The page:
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Teen who fled gang war in Trinidad sent back home

Teen who fled gang war in Trinidad sent back home

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A Trinidadian man says that his mother paid $15,000 to send him to St Vincent, after he was unwillingly dragged into the middle of a gang war back home.

Brandon Shakiel Miller, 18 years, became a convicted illegal immigrant yesterday after pleading guilty to three charges at the Kingstown Magistrate’s Court.

These were that he, being a prohibited immigrant, did enter the state by boat without a passport, that he entered other than at a port of entry, and that he disembarked without the consent of an immigration officer.

Miller was said to have been picked up by Rapid Response Unit personnel on patrol in Layou last Thursday, in the area of Velox Street.

The police saw the defendant walking along the road, and even though most of the police officers are from Layou, none of them were familiar with him.

They also observed that he had a Trinidadian accent. The young man apparently admitted to them that he had come by boat, and did not have any documents.

At this point he also divulged what his mother had paid for him to travel to St Vincent.

Miller was very calm, and very ready to tell the Magistrate exactly what was going on.

He started by explaining that in Trinidad and Tobago there are two gangs; these are apparently called Muslim City and Rasta City.

“Where me born and grow up is a Rasta City area,” he continued in his heavy Trinidadian accent, revealing that he grew up in Laventille.

However, his home was burnt down around “three years back,” and he had to move out of Laventille.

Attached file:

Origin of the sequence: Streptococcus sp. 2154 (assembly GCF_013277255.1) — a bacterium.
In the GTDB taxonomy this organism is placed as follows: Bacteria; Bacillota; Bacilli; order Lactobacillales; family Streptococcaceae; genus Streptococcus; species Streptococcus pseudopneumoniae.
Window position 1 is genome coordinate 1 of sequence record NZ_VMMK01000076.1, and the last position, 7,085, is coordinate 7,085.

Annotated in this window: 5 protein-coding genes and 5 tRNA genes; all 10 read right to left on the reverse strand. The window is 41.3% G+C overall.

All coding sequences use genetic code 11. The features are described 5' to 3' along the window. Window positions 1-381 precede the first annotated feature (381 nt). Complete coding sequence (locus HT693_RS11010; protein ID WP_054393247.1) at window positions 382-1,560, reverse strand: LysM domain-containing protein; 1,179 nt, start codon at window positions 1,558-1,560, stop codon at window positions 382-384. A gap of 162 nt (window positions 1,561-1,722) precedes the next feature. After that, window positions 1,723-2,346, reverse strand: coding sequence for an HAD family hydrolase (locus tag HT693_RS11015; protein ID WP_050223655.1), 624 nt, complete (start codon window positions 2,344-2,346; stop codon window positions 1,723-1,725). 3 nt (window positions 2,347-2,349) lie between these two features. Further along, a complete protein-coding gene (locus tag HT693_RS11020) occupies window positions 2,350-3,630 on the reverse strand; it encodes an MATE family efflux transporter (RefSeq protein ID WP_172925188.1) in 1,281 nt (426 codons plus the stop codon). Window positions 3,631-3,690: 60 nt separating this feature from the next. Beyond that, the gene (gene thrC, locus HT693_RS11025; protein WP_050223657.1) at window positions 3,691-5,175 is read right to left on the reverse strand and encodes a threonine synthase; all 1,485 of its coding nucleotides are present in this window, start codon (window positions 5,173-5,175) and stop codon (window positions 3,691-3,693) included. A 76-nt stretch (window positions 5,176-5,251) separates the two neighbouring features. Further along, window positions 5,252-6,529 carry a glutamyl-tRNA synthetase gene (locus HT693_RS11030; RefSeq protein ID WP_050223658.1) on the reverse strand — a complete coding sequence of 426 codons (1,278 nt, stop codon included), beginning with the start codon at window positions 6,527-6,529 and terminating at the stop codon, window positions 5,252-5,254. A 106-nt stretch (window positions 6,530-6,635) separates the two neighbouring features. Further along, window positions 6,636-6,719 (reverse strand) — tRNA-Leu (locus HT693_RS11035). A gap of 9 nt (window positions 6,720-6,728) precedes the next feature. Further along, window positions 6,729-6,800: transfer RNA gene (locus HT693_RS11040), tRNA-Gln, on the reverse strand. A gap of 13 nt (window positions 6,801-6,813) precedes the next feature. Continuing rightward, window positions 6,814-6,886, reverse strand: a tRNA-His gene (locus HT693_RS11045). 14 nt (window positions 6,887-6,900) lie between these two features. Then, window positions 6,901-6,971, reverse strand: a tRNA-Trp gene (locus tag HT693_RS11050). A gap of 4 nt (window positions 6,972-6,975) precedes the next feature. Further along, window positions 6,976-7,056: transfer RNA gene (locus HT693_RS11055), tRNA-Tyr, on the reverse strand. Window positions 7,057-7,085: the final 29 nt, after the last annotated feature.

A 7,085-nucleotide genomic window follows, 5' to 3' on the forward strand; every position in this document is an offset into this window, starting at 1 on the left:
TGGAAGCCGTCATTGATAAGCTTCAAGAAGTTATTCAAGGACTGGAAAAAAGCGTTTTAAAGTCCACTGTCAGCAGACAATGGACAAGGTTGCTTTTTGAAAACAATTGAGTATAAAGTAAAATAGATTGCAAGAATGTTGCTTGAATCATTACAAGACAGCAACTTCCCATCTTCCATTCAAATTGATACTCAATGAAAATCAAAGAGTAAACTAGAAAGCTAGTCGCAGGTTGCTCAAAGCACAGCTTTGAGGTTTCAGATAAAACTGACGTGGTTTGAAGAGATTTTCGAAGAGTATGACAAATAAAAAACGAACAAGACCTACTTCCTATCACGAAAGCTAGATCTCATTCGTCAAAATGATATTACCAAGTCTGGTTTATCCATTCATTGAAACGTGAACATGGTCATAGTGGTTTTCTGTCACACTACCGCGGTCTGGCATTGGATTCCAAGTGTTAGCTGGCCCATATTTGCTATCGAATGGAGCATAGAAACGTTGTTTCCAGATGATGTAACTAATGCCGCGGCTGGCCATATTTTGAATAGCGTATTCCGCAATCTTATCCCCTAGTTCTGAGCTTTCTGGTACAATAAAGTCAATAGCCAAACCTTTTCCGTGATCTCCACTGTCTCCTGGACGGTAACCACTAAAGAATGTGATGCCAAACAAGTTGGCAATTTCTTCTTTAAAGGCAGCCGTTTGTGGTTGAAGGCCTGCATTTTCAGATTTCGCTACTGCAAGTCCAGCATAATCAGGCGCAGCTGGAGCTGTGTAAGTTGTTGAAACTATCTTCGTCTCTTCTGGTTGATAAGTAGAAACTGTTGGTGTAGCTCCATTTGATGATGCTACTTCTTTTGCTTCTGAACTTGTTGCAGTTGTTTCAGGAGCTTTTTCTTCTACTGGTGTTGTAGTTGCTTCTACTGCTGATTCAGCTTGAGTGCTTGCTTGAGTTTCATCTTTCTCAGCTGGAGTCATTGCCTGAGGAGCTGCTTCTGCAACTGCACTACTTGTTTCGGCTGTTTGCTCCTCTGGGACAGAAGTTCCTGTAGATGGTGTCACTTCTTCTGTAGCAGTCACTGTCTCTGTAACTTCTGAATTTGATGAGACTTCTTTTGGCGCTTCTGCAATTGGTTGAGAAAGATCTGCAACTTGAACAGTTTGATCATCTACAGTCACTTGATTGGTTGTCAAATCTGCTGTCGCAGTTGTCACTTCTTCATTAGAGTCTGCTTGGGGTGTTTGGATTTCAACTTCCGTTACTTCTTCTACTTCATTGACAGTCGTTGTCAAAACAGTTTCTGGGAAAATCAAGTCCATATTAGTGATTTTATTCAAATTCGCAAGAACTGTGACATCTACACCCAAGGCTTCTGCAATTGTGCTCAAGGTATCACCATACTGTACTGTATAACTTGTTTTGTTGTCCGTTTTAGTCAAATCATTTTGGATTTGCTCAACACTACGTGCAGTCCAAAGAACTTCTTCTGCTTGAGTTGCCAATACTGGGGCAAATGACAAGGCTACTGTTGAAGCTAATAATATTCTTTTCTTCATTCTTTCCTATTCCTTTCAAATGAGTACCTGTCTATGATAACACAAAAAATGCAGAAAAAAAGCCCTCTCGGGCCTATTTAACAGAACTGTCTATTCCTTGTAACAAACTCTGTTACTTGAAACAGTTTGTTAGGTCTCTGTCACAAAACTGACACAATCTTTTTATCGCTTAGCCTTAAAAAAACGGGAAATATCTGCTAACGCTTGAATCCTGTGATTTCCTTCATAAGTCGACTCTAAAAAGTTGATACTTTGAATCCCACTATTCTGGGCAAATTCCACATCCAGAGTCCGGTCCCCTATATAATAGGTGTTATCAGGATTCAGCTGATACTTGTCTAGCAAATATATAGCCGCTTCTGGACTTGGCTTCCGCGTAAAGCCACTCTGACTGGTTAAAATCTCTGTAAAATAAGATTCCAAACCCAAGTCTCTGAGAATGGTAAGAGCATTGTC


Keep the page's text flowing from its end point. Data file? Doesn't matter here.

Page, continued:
The move to his grandmother’s in Oropune, meant that he was moving into Muslim City area. “They say me turn Muslim…Rasta City saying me affiliated with Muslim,” he said, and Muslim City was saying that he was affiliated with Rasta City.

The 18-year-old said that his grandmother, a Vincentian, “hear from one of she friend,” that the two gangs wanted to kill him. In an effort not to lose her grandson, his grandmother “make a decision to send me to St Vincent and the Grenadines.” He agreed, and in March he came to St Vincent.

He said he had been renting a house from his aunt in Layou, who ended up having a disagreement with his grandmother.

“She end up calling the police for me,” Miller stated, but said the police could not find him at home, because he wasn’t there but he was by his girlfriend.

“How have you been surviving?” Burnett asked. He answered that he has been doing so through his grandmother. He said he also worked off and on.

He said that his girlfriend could not come to court that day, because she has a ‘young one’.

The magistrate said that he believed Miller’s story to be correct, and that he has been following what is happening in Trinidad.

He asked Miller if the gangs would come after him if he were to send him back. “Yeah, but me get ah area me could go by my grandfather,” the 18-year-old informed.

Burnett told him that he has to comply with the laws of St Vincent if he wishes to come back, and “you’re welcome any time but you have to do it correctly.”

He gave the order for deportation, saying “I wish you all the best.” However, the order ended there, and he did not fine him, noting that he seemed unable to pay.

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